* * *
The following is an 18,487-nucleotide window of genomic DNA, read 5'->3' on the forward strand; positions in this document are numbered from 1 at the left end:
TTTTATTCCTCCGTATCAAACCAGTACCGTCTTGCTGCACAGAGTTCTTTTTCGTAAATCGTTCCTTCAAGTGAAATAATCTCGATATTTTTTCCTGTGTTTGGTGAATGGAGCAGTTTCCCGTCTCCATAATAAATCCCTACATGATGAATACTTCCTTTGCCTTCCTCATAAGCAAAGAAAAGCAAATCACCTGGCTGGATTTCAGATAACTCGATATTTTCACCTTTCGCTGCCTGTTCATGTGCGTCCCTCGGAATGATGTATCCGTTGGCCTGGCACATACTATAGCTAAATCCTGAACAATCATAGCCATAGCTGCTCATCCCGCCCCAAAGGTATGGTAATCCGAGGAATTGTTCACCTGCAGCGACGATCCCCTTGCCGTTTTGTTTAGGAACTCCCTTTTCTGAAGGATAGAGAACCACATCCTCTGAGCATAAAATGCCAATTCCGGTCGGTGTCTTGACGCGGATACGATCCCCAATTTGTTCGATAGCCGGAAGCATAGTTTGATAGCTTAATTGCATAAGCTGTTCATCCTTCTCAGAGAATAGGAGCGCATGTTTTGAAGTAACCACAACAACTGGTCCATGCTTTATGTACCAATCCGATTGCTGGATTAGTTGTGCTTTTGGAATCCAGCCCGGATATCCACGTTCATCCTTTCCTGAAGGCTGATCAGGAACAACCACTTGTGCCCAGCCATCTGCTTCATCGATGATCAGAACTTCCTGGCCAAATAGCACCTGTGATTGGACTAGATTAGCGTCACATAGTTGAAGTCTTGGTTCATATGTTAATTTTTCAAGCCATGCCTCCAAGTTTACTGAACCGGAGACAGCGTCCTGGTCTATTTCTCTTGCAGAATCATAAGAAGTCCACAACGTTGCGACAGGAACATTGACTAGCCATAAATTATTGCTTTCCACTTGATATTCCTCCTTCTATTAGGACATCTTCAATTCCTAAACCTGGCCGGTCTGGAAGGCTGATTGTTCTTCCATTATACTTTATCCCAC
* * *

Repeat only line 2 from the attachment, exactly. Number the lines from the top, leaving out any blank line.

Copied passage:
TTTTATTCCTCCGTATCAAACCAGTACCGTCTTGCTGCACAGAGTTCTTTTTCGTAAATCGTTCCTTCAAGTGAAATAATCTCGATATTTTTTCCTGTGTTTGGTGAATGGAGCAGTTTCCCGTCTCCATAATAAATCCCTACATGATGAATACTTCCTTTGCCTTCCTCATAAGCAAAGAAAAGCAAATCACCTGGCTGGATTTCAGATAACTCGATATTTTCACCTTTCGCTGCCTGTTCATGTGCGTCCCTCGGAATGATGTATCCGTTGGCCTGGCACATACTATAGCTAAATCCTGAACAATCATAGCCATAGCTGCTCATCCCGCCCCAAAGGTATGGTAATCCGAGGAATTGTTCACCTGCAGCGACGATCCCCTTGCCGTTTTGTTTAGGAACTCCCTTTTCTGAAGGATAGAGAACCACATCCTCTGAGCATAAAATGCCAATTCCGGTCGGTGTCTTGACGCGGATACGATCCCCAATTTGTTCGATAGCCGGAAGCATAGTTTGATAGCTTAATTGCATAAGCTGTTCATCCTTCTCAGAGAATAGGAGCGCATGTTTTGAAGTAACCACAACAACTGGTCCATGCTTTATGTACCAATCCGATTGCTGGATTAGTTGTGCTTTTGGAATCCAGCCCGGATATCCACGTTCATCCTTTCCTGAAGGCTGATCAGGAACAACCACTTGTGCCCAGCCATCTGCTTCATCGATGATCAGAACTTCCTGGCCAAATAGCACCTGTGATTGGACTAGATTAGCGTCACATAGTTGAAGTCTTGGTTCATATGTTAATTTTTCAAGCCATGCCTCCAAGTTTACTGAACCGGAGACAGCGTCCTGGTCTATTTCTCTTGCAGAATCATAAGAAGTCCACAACGTTGCGACAGGAACATTGACTAGCCATAAATTATTGCTTTCCACTTGATATTCCTCCTTCTATTAGGACATCTTCAATTCCTAAACCTGGCCGGTCTGGAAGGCTGATTGTTCTTCCATTATACTTTATCCCAC